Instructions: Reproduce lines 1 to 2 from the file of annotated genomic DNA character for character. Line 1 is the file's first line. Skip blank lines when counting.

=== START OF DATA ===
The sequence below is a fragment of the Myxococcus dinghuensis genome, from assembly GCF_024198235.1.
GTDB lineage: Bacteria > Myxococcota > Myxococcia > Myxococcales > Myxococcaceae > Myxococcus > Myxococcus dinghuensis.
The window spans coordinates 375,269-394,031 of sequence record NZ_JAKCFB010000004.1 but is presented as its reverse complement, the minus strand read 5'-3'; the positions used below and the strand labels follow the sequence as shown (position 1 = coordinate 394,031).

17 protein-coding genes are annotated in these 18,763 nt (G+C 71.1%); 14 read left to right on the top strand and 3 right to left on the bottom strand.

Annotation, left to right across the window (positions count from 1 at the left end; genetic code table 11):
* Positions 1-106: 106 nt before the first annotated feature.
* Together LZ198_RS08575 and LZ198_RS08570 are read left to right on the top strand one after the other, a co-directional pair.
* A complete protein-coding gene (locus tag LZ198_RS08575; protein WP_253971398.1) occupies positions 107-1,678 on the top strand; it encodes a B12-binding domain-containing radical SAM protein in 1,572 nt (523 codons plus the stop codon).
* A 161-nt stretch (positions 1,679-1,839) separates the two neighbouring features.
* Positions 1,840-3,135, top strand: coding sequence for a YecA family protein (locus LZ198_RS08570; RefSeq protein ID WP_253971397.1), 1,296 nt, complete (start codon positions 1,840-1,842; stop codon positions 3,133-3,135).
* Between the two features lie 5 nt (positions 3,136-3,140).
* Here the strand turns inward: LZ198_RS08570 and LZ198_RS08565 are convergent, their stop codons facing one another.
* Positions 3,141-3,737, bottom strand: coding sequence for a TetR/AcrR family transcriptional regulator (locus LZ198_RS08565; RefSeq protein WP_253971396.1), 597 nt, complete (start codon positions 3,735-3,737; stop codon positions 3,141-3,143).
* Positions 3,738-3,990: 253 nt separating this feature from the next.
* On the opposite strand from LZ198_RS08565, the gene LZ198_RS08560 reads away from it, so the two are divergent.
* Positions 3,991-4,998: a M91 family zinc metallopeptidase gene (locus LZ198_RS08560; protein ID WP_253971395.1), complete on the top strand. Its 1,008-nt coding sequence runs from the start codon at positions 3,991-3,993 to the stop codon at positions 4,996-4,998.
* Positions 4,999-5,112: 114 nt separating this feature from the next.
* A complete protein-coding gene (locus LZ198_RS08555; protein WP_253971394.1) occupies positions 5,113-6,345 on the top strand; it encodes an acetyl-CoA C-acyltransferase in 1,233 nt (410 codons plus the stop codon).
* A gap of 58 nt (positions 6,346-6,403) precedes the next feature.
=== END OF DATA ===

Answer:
The sequence below is a fragment of the Myxococcus dinghuensis genome, from assembly GCF_024198235.1.
GTDB lineage: Bacteria > Myxococcota > Myxococcia > Myxococcales > Myxococcaceae > Myxococcus > Myxococcus dinghuensis.